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Distribution of gaseous and particulate organic composition during dark α-pinene ozonolysis
Marie Camredon, Jacqueline F Hamilton, Mohammed S Alam, Kevin P Wyche, Timo Carr, Iain R White, Paul S Monks, Andrew R Rickard, William J Bloss, 2010, original scientific article

Abstract: Secondary Organic Aerosol (SOA) affects atmospheric composition, air quality and radiative transfer, however major difficulties are encountered in the development of reliable models for SOA formation. Constraints on processes involved in SOA formation can be obtained by interpreting the speciation and evolution of organics in the gaseous and condensed phase simultaneously. In this study we investigate SOA formation from dark α-pinene ozonolysis with particular emphasis upon the mass distribution of gaseous and particulate organic species. A detailed model for SOA formation is compared with the results from experiments performed in the EUropean PHOtoREactor (EUPHORE) simulation chamber, including on-line gas-phase composition obtained from Chemical-Ionization-Reaction Time-Of-Flight Mass-Spectrometry measurements, and off-line analysis of SOA samples performed by Ion Trap Mass Spectrometry and Liquid Chromatography. The temporal profile of SOA mass concentration is relatively well reproduced by the model. Sensitivity analysis highlights the importance of the choice of vapour pressure estimation method, and the potential influence of condensed phase chemistry. Comparisons of the simulated gaseous-and condensed-phase mass distributions with those observed show a generally good agreement. The simulated speciation has been used to (i) propose a chemical structure for the principal gaseous semi-volatile organic compounds and condensed monomer organic species, (ii) provide evidence for the occurrence of recently suggested radical isomerisation channels not included in the basic model, and (iii) explore the possible contribution of a range of accretion reactions occurring in the condensed phase. We find that oligomer formation through esterification reactions gives the best agreement between the observed and simulated mass spectra
Found in: osebi
Keywords: Aerosol, Aerosol formation, Smog chamber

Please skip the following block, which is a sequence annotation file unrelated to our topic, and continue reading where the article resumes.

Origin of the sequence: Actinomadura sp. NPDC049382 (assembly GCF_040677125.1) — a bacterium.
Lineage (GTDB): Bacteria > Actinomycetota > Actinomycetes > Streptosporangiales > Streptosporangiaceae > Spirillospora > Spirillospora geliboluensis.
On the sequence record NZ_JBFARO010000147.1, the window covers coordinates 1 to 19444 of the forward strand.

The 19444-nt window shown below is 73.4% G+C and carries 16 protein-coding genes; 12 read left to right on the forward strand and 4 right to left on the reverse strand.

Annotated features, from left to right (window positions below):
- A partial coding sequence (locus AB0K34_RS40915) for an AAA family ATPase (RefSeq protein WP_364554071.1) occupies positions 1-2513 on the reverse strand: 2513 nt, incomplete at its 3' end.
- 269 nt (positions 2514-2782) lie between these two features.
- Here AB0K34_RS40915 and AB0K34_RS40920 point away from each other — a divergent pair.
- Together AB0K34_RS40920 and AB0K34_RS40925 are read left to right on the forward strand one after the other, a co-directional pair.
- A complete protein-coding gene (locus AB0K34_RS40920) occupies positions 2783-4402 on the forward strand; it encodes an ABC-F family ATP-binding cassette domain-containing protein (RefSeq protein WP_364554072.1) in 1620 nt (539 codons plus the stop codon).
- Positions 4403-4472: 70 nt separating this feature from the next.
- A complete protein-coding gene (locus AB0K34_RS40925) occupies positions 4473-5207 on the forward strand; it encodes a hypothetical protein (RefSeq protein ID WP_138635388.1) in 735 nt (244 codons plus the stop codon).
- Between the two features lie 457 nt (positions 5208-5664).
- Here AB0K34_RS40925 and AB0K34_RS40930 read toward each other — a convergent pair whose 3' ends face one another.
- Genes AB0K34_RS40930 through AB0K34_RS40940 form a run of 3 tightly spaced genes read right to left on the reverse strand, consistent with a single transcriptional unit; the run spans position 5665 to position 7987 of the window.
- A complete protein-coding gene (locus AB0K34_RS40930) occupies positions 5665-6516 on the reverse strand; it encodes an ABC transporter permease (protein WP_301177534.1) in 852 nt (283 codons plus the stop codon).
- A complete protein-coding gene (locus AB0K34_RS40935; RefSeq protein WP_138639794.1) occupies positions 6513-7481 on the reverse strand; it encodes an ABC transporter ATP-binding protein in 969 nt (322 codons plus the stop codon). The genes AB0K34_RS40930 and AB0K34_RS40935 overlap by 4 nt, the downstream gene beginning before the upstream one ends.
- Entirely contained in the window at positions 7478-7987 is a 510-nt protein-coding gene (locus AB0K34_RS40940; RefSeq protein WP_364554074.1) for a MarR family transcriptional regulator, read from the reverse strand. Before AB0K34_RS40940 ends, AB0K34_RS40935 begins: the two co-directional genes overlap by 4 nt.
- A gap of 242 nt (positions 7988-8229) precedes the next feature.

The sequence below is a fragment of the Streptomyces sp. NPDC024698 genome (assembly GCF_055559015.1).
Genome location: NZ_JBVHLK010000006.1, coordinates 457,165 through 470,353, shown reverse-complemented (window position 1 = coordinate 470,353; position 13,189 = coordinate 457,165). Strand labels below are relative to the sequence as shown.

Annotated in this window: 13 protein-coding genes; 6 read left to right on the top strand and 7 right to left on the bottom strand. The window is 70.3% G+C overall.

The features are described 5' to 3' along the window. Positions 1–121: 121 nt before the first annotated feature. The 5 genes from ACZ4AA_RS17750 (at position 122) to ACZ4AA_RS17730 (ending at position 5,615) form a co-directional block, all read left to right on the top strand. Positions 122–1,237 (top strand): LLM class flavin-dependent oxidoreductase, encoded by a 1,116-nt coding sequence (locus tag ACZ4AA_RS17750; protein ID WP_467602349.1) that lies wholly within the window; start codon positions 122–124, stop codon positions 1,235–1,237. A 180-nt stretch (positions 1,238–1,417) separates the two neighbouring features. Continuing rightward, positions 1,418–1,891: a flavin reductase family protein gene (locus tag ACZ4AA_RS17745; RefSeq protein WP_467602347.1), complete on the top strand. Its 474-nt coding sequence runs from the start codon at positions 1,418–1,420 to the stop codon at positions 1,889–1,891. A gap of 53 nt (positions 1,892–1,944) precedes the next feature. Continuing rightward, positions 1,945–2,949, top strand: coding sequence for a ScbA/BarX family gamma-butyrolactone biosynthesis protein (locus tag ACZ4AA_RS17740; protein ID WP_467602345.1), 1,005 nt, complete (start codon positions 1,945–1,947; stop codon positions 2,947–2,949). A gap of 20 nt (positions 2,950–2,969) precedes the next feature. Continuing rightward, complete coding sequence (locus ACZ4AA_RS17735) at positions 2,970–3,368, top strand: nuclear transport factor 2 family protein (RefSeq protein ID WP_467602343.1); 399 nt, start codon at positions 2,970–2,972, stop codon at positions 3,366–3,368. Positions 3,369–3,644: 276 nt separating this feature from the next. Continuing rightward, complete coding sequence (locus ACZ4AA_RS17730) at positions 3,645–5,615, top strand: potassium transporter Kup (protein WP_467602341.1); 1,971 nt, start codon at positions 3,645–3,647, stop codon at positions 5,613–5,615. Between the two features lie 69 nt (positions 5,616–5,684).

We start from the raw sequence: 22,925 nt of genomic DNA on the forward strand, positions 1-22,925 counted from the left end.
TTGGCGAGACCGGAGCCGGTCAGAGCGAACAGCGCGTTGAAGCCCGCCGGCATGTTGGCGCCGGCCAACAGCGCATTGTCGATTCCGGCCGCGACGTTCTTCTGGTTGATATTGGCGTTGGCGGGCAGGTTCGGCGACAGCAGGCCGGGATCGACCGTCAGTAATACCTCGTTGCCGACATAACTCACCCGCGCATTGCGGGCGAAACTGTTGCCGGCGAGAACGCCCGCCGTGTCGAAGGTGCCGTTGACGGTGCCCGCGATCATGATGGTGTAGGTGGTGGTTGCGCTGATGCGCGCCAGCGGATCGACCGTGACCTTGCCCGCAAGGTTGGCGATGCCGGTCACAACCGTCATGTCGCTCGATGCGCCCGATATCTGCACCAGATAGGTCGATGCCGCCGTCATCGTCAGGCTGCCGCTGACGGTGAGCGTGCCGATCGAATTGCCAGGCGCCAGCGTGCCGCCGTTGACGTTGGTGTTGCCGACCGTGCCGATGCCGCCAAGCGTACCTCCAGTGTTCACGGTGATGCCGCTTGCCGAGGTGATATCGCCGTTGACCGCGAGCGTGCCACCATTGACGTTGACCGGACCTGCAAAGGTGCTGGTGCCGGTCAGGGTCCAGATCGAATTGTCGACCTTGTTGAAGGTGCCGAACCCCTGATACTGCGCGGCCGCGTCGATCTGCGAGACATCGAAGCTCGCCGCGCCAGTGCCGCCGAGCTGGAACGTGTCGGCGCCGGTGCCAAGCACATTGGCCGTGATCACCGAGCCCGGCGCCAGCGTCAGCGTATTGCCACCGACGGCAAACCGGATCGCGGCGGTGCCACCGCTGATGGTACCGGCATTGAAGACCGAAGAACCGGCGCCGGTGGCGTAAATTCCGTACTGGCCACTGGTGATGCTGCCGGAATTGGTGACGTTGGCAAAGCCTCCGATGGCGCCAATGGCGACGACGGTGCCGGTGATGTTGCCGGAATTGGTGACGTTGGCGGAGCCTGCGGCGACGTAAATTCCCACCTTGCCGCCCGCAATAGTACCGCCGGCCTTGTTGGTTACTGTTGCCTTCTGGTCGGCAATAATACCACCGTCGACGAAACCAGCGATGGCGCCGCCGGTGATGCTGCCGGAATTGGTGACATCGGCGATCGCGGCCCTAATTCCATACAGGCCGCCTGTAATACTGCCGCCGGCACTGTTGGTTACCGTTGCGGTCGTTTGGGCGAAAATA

Published: 18.07.2019; Views: 495; Downloads: 0
.pdf Fulltext (1,27 MB)

Atmospheric chemistry and physics in the atmosphere of a developed megacity (London): An overview of the REPARTEE experiment and its conclusions
Gavin J Phillips, Carole Helfter, Chiara F Di Marco, Eiko Nemitz, Fay Davies, Janet F Barlow, Tyrone Dunbar, Iain R White, Dudley E Shallcross, Stephen J Henshaw, K Fredrik Peterson, Brian Davison, Damien Martin, Ben Langford, C Nicholas Hewitt, Stephen M Ball, Justin M Langridge, A K Benton, Roderick L Jones, Paul I Williams, John Whitehead, Martin W Gallagher, Claire Martin, James R Dorsey, Hugh Coe, James D Allan, William J Bloss, Alistair J Thorpe, David C S Beddows, Manuel DallOsto, Roy M Harrison, Steven Smith, 2012, review article

Abstract: The Regents Park and Tower Environmental Experiment (REPARTEE) comprised two campaigns in London in October 2006 and October/November 2007. The experiment design involved measurements at a heavily trafficked roadside site, two urban background sites and an elevated site at 160-190 m above ground on the BT Tower, supplemented in the second campaign by Doppler lidar measurements of atmospheric vertical structure. A wide range of measurements of airborne particle physical metrics and chemical composition were made as well as measurements of a considerable range of gas phase species and the fluxes of both particulate and gas phase substances. Significant findings include (a) demonstration of the evaporation of traffic-generated nanoparticles during both horizontal and vertical atmospheric transport; (b) generation of a large base of information on the fluxes of nanoparticles, accumulation mode particles and specific chemical components of the aerosol and a range of gas phase species, as well as the elucidation of key processes and comparison with emissions inventories; (c) quantification of vertical gradients in selected aerosol and trace gas species which has demonstrated the important role of regional transport in influencing concentrations of sulphate, nitrate and secondary organic compounds within the atmosphere of London; (d) generation of new data on the atmospheric structure and turbulence above London, including the estimation of mixed layer depths; (e) provision of new data on trace gas dispersion in the urban atmosphere through the release of purposeful tracers; (f) the determination of spatial differences in aerosol particle size distributions and their interpretation in terms of sources and physico-chemical transformations; (g) studies of the nocturnal oxidation of nitrogen oxides and of the diurnal behaviour of nitrate aerosol in the urban atmosphere, and (h) new information on the chemical composition and source apportionment of particulate matter size fractions in the atmosphere of London derived both from bulk chemical analysis and aerosol mass spectrometry with two instrument types.
Found in: osebi
Keywords: megacity, trace gas, urban atmosphere, atmospheric transport, chemical composition, aerosol
Published: 18.07.2019; Views: 608; Downloads: 0
.pdf Fulltext (4,66 MB)

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